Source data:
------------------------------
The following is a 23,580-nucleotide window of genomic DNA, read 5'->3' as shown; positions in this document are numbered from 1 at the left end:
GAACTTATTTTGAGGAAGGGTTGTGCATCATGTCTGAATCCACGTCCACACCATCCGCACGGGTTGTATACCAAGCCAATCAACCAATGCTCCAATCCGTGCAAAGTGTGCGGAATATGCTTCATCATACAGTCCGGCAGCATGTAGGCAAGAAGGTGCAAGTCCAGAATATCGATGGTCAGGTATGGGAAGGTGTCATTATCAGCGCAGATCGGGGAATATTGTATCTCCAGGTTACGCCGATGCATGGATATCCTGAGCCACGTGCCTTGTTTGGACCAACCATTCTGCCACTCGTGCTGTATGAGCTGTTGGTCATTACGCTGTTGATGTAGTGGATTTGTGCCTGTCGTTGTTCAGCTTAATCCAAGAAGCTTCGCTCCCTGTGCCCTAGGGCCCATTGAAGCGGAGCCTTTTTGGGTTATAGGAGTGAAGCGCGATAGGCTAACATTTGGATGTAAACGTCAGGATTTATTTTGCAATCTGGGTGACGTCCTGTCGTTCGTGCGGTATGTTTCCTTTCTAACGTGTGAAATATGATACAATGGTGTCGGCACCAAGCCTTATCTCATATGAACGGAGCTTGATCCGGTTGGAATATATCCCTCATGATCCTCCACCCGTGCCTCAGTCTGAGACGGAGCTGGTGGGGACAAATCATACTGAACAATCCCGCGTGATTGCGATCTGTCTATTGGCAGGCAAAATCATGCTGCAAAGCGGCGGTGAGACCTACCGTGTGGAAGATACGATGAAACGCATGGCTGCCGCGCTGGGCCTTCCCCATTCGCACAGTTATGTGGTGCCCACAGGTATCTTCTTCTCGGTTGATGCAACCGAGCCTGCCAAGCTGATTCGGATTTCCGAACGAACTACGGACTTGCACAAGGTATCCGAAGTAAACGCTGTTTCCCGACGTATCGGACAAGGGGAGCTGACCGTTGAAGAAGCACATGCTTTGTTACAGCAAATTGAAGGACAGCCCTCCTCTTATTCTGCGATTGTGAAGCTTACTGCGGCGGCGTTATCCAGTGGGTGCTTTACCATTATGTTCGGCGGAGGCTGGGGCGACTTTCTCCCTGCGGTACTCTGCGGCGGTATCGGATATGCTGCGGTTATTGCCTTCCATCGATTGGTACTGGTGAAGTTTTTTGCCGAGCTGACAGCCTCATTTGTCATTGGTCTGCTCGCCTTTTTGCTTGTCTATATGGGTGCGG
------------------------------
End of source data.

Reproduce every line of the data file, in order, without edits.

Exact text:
The following is a 23,580-nucleotide window of genomic DNA, read 5'->3' as shown; positions in this document are numbered from 1 at the left end:
GAACTTATTTTGAGGAAGGGTTGTGCATCATGTCTGAATCCACGTCCACACCATCCGCACGGGTTGTATACCAAGCCAATCAACCAATGCTCCAATCCGTGCAAAGTGTGCGGAATATGCTTCATCATACAGTCCGGCAGCATGTAGGCAAGAAGGTGCAAGTCCAGAATATCGATGGTCAGGTATGGGAAGGTGTCATTATCAGCGCAGATCGGGGAATATTGTATCTCCAGGTTACGCCGATGCATGGATATCCTGAGCCACGTGCCTTGTTTGGACCAACCATTCTGCCACTCGTGCTGTATGAGCTGTTGGTCATTACGCTGTTGATGTAGTGGATTTGTGCCTGTCGTTGTTCAGCTTAATCCAAGAAGCTTCGCTCCCTGTGCCCTAGGGCCCATTGAAGCGGAGCCTTTTTGGGTTATAGGAGTGAAGCGCGATAGGCTAACATTTGGATGTAAACGTCAGGATTTATTTTGCAATCTGGGTGACGTCCTGTCGTTCGTGCGGTATGTTTCCTTTCTAACGTGTGAAATATGATACAATGGTGTCGGCACCAAGCCTTATCTCATATGAACGGAGCTTGATCCGGTTGGAATATATCCCTCATGATCCTCCACCCGTGCCTCAGTCTGAGACGGAGCTGGTGGGGACAAATCATACTGAACAATCCCGCGTGATTGCGATCTGTCTATTGGCAGGCAAAATCATGCTGCAAAGCGGCGGTGAGACCTACCGTGTGGAAGATACGATGAAACGCATGGCTGCCGCGCTGGGCCTTCCCCATTCGCACAGTTATGTGGTGCCCACAGGTATCTTCTTCTCGGTTGATGCAACCGAGCCTGCCAAGCTGATTCGGATTTCCGAACGAACTACGGACTTGCACAAGGTATCCGAAGTAAACGCTGTTTCCCGACGTATCGGACAAGGGGAGCTGACCGTTGAAGAAGCACATGCTTTGTTACAGCAAATTGAAGGACAGCCCTCCTCTTATTCTGCGATTGTGAAGCTTACTGCGGCGGCGTTATCCAGTGGGTGCTTTACCATTATGTTCGGCGGAGGCTGGGGCGACTTTCTCCCTGCGGTACTCTGCGGCGGTATCGGATATGCTGCGGTTATTGCCTTCCATCGATTGGTACTGGTGAAGTTTTTTGCCGAGCTGACAGCCTCATTTGTCATTGGTCTGCTCGCCTTTTTGCTTGTCTATATGGGTGCGG